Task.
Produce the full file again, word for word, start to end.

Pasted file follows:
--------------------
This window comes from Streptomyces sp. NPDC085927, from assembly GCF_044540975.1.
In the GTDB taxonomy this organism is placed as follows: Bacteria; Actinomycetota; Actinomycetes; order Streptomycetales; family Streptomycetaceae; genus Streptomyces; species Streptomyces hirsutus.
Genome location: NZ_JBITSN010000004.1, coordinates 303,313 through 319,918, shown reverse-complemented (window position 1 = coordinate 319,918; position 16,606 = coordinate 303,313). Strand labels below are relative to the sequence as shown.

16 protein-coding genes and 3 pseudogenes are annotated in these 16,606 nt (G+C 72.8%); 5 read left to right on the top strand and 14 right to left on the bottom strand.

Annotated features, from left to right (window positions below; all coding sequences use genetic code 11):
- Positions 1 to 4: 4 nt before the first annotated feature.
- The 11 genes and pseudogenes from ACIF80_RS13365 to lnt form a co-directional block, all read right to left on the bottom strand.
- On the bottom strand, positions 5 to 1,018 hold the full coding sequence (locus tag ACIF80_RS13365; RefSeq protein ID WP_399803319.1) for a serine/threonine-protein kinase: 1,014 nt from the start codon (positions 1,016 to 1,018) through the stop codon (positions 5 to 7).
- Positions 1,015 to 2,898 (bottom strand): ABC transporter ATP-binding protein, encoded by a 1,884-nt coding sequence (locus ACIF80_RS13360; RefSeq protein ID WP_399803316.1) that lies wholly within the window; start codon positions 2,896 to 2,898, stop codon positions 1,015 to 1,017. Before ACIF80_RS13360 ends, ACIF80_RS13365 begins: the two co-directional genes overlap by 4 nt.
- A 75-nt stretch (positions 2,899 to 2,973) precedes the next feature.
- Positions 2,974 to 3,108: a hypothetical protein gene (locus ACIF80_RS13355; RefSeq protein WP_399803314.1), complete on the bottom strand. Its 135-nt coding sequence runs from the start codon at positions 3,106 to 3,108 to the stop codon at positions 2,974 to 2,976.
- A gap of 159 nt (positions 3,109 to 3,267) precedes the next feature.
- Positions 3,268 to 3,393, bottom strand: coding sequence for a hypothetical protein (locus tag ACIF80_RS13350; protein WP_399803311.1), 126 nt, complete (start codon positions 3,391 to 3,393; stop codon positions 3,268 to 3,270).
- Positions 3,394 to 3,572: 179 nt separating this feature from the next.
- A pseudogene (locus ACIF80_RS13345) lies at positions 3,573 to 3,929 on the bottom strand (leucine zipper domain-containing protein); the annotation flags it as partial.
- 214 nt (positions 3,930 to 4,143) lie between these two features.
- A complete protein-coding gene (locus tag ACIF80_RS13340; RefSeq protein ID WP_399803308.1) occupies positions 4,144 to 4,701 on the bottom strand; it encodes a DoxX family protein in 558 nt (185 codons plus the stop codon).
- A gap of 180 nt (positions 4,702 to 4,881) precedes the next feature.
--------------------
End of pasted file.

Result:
This window comes from Streptomyces sp. NPDC085927, from assembly GCF_044540975.1.
In the GTDB taxonomy this organism is placed as follows: Bacteria; Actinomycetota; Actinomycetes; order Streptomycetales; family Streptomycetaceae; genus Streptomyces; species Streptomyces hirsutus.
Genome location: NZ_JBITSN010000004.1, coordinates 303,313 through 319,918, shown reverse-complemented (window position 1 = coordinate 319,918; position 16,606 = coordinate 303,313). Strand labels below are relative to the sequence as shown.

16 protein-coding genes and 3 pseudogenes are annotated in these 16,606 nt (G+C 72.8%); 5 read left to right on the top strand and 14 right to left on the bottom strand.

Annotated features, from left to right (window positions below; all coding sequences use genetic code 11):
- Positions 1 to 4: 4 nt before the first annotated feature.
- The 11 genes and pseudogenes from ACIF80_RS13365 to lnt form a co-directional block, all read right to left on the bottom strand.
- On the bottom strand, positions 5 to 1,018 hold the full coding sequence (locus tag ACIF80_RS13365; RefSeq protein ID WP_399803319.1) for a serine/threonine-protein kinase: 1,014 nt from the start codon (positions 1,016 to 1,018) through the stop codon (positions 5 to 7).
- Positions 1,015 to 2,898 (bottom strand): ABC transporter ATP-binding protein, encoded by a 1,884-nt coding sequence (locus ACIF80_RS13360; RefSeq protein ID WP_399803316.1) that lies wholly within the window; start codon positions 2,896 to 2,898, stop codon positions 1,015 to 1,017. Before ACIF80_RS13360 ends, ACIF80_RS13365 begins: the two co-directional genes overlap by 4 nt.
- A 75-nt stretch (positions 2,899 to 2,973) precedes the next feature.
- Positions 2,974 to 3,108: a hypothetical protein gene (locus ACIF80_RS13355; RefSeq protein WP_399803314.1), complete on the bottom strand. Its 135-nt coding sequence runs from the start codon at positions 3,106 to 3,108 to the stop codon at positions 2,974 to 2,976.
- A gap of 159 nt (positions 3,109 to 3,267) precedes the next feature.
- Positions 3,268 to 3,393, bottom strand: coding sequence for a hypothetical protein (locus tag ACIF80_RS13350; protein WP_399803311.1), 126 nt, complete (start codon positions 3,391 to 3,393; stop codon positions 3,268 to 3,270).
- Positions 3,394 to 3,572: 179 nt separating this feature from the next.
- A pseudogene (locus ACIF80_RS13345) lies at positions 3,573 to 3,929 on the bottom strand (leucine zipper domain-containing protein); the annotation flags it as partial.
- 214 nt (positions 3,930 to 4,143) lie between these two features.
- A complete protein-coding gene (locus tag ACIF80_RS13340; RefSeq protein ID WP_399803308.1) occupies positions 4,144 to 4,701 on the bottom strand; it encodes a DoxX family protein in 558 nt (185 codons plus the stop codon).
- A gap of 180 nt (positions 4,702 to 4,881) precedes the next feature.